Home defense is one of the most important factors in firearms ownership besides, of course, everyday carry. But when defending our home, we have a lot more options for the home defense tool and its accessories. Your home defense firearm should be very capable, have ample ammunition, be short enough to move through doors and hallways, be equipped with a light, and have a method of signature reduction.
We won’t delve into the caliber debate as there are just as many “for” as “against” in every category. Let’s just say you should use what you are comfortable with and what you have trained with. You should also be very aware of your lines of sight and where lanes of engagement are within your home to minimize risk against unintended targets.
I will say, without a lot of experience and testing, it can be hard to know exactly how to outfit your rifle and select gear that will perform every time. I have had the fortune to be able to test a lot of gear in a lot of different situations to find the stuff that works when I need it to, regardless of the situation or environment. You should also have a way to secure your firearm while also keeping it within easy reach in case of an emergency.
A Fitting Option
After I received the 5.56mm Hellion from Springfield and did some training on the range, I could tell that this rifle would be exceptional in a close quarters combat scenario. The short overall length of the Hellion makes it a great choice for moving through tight spaces. The Hellion also employs a standard 30-round capacity magazine, giving you enough ammunition to stop a threat, or multiple threats.
Now, to outfit the rifle further with essentials for a home defense rifle. I started with the fore end of the rifle to see the positioning for a weapon light and pressure pad. I was ecstatic to see the whole fore end removes from the rifle with one pin. This made attaching accessories and absolute breeze.
For the weapon light, I chose a Surefire M600 Pro, which fit perfectly into the M-Lok on the top 9 o’clock slot. I then used the Surefire UE07 smaller switch because you can slip it into the M-Lok slots and then out the other side, hiding the wire inside the rail and keeping everything tidy. To attach the switch to the 3 o’clock position, I used a Magpul tape switch mounting plate. The mounting of the light and switch are very low profile and clean, almost as if they were made for the Hellion. We now have capability to identify targets in low/no light.
One of my favorite ways to grip a rifle is a modified c-clamp, using a hand stop to stack my pinky and ring fingers on. This allows me to pull the rifle into my chest as well as being able to properly grip the rail. To accomplish this, my preferred device is the Bravo Company Vertical Grip Mod 3. It’s a stubby grip with a bit of an angle. It works wonderfully to really control the rifle and create a repeatable indexing point for your support hand. I attached the M-Lok Grip at the 6 o’clock position closest to the trigger guard.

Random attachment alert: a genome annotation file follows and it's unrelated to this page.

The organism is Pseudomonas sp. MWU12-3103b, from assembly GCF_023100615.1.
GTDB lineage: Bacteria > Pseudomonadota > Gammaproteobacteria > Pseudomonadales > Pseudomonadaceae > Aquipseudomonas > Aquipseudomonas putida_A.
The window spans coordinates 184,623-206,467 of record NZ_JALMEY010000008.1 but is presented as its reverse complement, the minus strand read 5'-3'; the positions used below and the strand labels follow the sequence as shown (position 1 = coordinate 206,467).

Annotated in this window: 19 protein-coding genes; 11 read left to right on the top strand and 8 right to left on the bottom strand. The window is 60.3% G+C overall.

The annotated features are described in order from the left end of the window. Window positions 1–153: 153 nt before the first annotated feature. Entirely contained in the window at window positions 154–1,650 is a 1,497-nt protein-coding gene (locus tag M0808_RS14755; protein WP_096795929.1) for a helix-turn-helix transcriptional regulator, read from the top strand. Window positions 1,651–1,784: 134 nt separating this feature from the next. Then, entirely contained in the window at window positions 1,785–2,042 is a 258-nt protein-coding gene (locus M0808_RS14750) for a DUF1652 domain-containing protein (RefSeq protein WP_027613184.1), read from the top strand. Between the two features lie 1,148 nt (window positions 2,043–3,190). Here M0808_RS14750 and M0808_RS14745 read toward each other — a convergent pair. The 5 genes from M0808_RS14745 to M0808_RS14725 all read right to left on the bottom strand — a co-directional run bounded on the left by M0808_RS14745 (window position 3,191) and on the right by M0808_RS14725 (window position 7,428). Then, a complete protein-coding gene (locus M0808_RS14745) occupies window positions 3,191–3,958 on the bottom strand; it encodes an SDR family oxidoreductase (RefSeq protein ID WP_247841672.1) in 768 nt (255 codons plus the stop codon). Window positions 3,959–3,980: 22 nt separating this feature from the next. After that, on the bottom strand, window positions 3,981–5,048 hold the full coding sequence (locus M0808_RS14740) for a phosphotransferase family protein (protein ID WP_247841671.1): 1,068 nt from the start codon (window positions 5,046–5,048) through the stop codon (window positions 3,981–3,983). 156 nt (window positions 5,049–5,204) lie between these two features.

For the optic, I went with the Aimpoint Pro. It’s combat-proven and has a three-year battery life. The Hellion’s top rail is a bit taller than the buttstock, and for that reason, I used an American Defense Manufacturing Low Mount for the Pro. This puts the optic at about the lower 1/3 co-witness height while still being able to use the irons through the optic. A red dot optic is great for quick sight acquisition at close and medium ranges.
When it comes to signature reduction, we are talking about muzzle flash and the sound of the rifle firing. To eliminate both signatures we can look at suppressors. Suppressors for a home defense weapon are hotly debated, but they do have merit. Have you ever fired your rifle in the dark, to be momentarily blinded by the muzzle flash, or shot your rifle without hearing protection? Both of these can be extremely disorienting. Therefore, reducing the flash and sound greatly can have advantages within the home.
The Hellion comes from the factory with an adjustable gas system, which also greatly aids the weapon in performing while suppressed. I went with a SilencerCo 36M in the shorter configuration to keep the overall length of the rifle on the short side to maintain the advantage of the bullpup. With the suppressor attached, the rifle measures in at only 32” — and that is with a full 16” barrel. Talk about compact.
I really love the handling of the Hellion’s compact nature. The BCM vertical grip really helped keep the rifle secure in my hands to mitigate recoil. The positioning of the Surefire light and switch were easily accessible in my reach, while being out of the way when I didn’t need white light. The Aimpoint Pro is such an easy optic to work with, the glass is super clear, and the reticle is nice and bright even in daylight. Attaching a suppressor to a 16” barrel usually makes the rifle a bit unwieldy on a carbine meant for confined spaces as well as distances. The bullpup nature of the Hellion makes adding a suppressor a non-factor on length. I didn’t even notice the additional 6”, and it made using the rifle with or without ear pro an enjoyable experience.
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